Neurosurgery in 'good shape'

Joe Butterfield.
Joe Butterfield.
Southern and Canterbury district health boards now have joint responsibility for the neurosurgery service that caused serious tension when they could not agree on how it would be provided.

The South Island neurosurgery governance board, established to guide the fledgling service's first three years, ceased last month.

Southern District Health Board chairman Joe Butterfield said yesterday responsibility now rested with the two boards and their neurosurgery hubs in Dunedin and Christchurch.

The disestablishment had been scheduled, and was a sign service development had gone to plan, he said.

He was also chairman of the neurosurgery governance board, after taking over from Melbourne neurosurgeon Prof Andrew Kaye, who guided it from inception for the first couple of years.

It was put in place after the two district boards could not agree on how to provide a South Island service.

There were other changes, with the recent retirement of the service's first clinical leader, Martin MacFarlane, who had initially opposed the two-site service but then implemented the decision to base neurosurgery in both centres.

Fellow Christchurch neurosurgeon Nicholas Finnis was acting clinical leader.

Mr Butterfield said tension between Christchurch and Dunedin was inevitable in a joint service.

Asked about a lack of reports about neurosurgery to Southern board meetings, Mr Butterfield said there was no reason to report about the service, as it was operational, including the fact the establishment board was being wound up.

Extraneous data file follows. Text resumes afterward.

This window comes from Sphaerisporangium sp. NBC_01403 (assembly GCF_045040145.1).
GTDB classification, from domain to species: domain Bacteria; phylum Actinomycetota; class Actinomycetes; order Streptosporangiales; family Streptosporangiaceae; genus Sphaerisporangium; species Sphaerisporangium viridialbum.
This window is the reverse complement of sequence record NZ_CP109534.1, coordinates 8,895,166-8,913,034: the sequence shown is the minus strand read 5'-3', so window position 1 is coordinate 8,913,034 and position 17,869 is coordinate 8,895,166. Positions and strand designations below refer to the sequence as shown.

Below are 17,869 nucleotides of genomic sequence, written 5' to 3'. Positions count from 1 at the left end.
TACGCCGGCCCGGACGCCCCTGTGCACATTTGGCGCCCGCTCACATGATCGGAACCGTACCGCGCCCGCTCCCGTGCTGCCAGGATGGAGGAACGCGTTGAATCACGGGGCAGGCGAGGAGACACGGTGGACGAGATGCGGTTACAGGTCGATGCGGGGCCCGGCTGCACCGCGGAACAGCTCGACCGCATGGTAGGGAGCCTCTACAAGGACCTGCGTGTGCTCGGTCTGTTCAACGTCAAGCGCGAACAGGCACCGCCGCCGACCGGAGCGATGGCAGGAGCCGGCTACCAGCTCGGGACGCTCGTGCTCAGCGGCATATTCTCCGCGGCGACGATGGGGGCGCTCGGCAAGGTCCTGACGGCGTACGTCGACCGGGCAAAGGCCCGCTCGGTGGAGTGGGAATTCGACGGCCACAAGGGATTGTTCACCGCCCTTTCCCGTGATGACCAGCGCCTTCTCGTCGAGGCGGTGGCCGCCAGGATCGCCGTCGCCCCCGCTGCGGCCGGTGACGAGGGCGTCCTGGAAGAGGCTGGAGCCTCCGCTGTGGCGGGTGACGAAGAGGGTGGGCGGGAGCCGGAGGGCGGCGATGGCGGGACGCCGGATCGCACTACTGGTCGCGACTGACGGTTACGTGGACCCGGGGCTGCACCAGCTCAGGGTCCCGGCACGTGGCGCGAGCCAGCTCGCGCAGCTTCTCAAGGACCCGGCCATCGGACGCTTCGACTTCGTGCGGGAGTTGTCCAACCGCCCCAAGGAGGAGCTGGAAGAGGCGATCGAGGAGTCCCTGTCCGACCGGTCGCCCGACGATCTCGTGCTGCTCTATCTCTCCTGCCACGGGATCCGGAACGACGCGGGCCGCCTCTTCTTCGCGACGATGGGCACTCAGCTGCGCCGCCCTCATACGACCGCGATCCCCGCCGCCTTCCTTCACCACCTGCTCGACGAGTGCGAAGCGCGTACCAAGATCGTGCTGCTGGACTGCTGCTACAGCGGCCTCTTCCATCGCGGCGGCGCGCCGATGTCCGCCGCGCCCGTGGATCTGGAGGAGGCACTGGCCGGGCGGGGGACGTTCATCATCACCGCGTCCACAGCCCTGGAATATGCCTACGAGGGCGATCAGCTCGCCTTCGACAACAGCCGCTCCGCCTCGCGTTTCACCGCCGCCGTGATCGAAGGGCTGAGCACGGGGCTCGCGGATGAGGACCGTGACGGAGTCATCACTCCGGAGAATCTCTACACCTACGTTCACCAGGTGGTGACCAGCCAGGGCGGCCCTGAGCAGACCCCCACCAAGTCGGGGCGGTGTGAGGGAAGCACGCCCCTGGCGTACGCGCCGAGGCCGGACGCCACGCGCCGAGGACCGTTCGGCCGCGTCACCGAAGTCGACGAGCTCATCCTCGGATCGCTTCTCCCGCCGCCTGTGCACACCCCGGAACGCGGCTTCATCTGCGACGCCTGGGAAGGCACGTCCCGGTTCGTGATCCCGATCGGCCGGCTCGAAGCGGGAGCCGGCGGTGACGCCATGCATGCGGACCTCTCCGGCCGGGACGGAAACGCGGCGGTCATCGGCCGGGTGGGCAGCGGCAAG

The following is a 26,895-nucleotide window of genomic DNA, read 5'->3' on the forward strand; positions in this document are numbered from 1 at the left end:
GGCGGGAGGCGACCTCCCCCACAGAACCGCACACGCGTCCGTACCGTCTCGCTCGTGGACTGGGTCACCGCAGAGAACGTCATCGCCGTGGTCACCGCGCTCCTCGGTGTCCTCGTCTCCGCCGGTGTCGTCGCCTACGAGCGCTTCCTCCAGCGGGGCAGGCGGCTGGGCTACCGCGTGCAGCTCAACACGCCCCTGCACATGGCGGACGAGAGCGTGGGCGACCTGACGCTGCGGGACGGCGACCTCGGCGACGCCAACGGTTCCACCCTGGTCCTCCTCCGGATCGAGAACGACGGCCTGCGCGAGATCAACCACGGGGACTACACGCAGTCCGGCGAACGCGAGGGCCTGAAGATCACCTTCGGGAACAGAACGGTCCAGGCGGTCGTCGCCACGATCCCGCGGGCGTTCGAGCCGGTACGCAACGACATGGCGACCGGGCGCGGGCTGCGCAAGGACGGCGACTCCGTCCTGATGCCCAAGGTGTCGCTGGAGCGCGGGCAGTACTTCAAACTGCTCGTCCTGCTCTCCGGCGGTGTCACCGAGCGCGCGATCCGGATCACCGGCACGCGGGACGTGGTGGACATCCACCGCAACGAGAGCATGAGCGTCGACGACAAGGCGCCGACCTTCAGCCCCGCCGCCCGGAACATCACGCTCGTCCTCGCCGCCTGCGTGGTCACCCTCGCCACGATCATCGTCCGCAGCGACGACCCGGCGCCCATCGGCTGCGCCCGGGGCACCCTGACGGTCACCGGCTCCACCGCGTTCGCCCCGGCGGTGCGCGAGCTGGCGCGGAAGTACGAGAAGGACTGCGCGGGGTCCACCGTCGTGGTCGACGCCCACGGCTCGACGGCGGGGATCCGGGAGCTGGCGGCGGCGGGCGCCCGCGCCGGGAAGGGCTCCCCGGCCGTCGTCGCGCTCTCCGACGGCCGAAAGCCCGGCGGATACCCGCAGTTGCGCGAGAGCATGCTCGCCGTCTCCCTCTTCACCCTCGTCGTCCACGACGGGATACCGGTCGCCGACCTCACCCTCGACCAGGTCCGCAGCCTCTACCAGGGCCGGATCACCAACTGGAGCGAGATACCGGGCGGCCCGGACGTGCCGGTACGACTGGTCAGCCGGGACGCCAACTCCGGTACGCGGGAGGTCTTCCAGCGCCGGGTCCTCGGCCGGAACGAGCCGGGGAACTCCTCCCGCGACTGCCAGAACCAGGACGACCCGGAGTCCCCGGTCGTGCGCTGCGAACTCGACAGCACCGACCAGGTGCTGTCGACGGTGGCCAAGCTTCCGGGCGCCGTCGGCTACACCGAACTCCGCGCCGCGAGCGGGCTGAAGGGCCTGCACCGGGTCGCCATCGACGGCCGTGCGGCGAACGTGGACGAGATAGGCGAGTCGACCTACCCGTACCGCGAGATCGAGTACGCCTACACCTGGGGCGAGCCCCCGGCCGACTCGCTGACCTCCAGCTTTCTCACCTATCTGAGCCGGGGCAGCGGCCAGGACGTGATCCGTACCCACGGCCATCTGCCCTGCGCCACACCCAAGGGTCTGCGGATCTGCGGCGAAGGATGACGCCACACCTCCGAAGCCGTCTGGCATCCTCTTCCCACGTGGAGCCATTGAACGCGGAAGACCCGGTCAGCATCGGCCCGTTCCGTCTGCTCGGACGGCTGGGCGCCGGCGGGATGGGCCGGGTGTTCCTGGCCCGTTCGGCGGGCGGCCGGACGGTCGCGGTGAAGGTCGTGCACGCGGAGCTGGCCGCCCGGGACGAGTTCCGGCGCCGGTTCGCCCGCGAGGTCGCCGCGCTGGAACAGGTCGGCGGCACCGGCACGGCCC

Service implementation manager Joy Farley's role would end shortly.

Asked whether the neurosurgery board compiled a 2012-13 annual report, he suggested the Otago Daily Times contact the Ministry of Health; a ministry spokesman said yesterday it appeared no annual report had been compiled.

Dr Brian McMahon, of Dunedin, who led fundraising for a neurosurgery academic unit in Dunedin, said the unit seemed to be in good shape, and was getting on well with Christchurch.

''From what I gather ... the attitudes between the two departments are very good.''

The two had to work together to survive in a ''hard world'', he said.

Dunedin neurosurgeons Prof Dirk De Ridder, Reuben Johnson, and Ahmad Taha worked well together, Dr McMahon said.

There was no reason the clinical leader had to be based in Christchurch, although many doctors would not seek that responsibility on top of other duties, Dr McMahon said.

Concern the service could be lost from Dunedin sparked a protest rally of up to 10,000 people in August 2010 and a 55,700-signature petition.

An expert panel appointed by the Director-general of Health decided it would be provided in Christchurch and Dunedin.

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